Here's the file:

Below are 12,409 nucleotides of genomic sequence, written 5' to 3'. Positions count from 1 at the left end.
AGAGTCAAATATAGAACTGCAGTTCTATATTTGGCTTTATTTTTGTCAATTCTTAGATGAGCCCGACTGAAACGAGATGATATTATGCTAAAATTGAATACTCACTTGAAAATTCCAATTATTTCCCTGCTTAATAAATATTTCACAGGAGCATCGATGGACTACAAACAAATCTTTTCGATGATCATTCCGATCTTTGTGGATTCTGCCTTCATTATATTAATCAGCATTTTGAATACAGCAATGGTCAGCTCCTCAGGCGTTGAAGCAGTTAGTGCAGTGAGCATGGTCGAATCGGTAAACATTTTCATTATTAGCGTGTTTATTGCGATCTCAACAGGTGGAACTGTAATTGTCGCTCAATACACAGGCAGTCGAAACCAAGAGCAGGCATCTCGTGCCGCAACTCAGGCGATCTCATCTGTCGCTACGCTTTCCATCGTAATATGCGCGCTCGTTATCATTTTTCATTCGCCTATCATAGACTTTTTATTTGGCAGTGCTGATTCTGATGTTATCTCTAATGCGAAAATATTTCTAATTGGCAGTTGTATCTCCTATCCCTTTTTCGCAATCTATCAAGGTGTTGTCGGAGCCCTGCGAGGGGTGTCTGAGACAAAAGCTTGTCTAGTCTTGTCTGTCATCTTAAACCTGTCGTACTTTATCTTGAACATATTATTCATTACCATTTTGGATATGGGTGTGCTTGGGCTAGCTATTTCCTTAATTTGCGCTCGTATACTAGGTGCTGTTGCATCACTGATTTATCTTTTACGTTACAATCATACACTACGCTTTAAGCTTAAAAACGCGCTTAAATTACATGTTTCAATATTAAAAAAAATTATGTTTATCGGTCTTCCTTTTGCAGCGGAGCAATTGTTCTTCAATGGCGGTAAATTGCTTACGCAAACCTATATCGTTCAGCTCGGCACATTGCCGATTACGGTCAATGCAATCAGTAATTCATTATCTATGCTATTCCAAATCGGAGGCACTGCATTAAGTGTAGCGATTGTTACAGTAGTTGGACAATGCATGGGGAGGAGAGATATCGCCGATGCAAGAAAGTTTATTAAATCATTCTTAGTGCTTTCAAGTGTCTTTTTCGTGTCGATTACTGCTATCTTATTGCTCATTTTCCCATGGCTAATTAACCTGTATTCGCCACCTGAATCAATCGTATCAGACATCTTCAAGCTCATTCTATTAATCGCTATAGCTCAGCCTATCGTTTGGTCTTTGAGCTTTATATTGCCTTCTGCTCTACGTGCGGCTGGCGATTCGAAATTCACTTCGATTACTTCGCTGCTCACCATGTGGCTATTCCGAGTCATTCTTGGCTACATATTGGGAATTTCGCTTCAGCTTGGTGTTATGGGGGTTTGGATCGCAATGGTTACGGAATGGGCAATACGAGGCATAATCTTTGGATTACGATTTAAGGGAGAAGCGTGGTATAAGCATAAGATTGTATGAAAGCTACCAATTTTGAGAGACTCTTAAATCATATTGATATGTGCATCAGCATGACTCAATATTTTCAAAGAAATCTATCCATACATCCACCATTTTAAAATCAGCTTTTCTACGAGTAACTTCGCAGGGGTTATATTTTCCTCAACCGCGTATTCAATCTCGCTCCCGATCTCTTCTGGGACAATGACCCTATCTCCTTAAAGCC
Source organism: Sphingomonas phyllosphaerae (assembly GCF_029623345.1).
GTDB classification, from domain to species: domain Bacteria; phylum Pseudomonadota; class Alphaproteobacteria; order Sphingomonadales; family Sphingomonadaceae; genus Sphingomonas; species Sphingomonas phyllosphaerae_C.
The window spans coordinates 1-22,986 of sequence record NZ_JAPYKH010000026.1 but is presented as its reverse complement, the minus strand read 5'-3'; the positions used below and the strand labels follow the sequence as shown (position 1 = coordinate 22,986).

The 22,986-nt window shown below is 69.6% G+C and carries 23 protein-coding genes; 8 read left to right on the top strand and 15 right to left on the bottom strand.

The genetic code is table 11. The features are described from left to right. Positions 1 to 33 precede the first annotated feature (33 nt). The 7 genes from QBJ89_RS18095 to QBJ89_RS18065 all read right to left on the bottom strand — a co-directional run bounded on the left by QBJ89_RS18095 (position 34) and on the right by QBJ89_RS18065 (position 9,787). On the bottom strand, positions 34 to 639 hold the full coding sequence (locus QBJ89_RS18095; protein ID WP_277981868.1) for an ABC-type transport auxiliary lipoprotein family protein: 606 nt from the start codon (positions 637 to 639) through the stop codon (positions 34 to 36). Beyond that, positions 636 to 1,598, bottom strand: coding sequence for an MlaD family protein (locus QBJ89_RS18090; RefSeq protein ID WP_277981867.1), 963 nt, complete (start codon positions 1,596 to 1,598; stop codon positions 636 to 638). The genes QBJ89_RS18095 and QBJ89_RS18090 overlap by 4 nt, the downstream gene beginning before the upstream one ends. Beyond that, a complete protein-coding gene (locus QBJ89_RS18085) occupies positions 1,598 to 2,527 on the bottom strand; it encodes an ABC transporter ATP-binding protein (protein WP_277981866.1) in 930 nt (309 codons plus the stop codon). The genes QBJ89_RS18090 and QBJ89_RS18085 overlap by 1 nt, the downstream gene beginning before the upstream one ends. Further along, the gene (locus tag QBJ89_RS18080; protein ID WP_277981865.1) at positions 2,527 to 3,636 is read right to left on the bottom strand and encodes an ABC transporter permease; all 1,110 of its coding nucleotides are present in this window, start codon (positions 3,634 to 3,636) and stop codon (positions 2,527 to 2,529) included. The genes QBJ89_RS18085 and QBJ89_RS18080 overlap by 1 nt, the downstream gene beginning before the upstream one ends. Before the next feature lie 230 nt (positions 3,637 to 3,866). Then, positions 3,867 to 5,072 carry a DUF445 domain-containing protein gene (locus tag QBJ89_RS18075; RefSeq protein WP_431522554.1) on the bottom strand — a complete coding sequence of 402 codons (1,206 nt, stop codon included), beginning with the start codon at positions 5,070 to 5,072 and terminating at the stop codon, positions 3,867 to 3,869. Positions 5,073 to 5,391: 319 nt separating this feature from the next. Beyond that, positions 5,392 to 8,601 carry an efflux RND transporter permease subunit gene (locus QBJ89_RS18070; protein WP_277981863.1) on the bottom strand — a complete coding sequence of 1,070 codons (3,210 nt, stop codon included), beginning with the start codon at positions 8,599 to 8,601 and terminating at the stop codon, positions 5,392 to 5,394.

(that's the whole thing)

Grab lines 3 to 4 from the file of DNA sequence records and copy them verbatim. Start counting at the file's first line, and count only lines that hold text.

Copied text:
Source organism: Sphingomonas phyllosphaerae (assembly GCF_029623345.1).
GTDB classification, from domain to species: domain Bacteria; phylum Pseudomonadota; class Alphaproteobacteria; order Sphingomonadales; family Sphingomonadaceae; genus Sphingomonas; species Sphingomonas phyllosphaerae_C.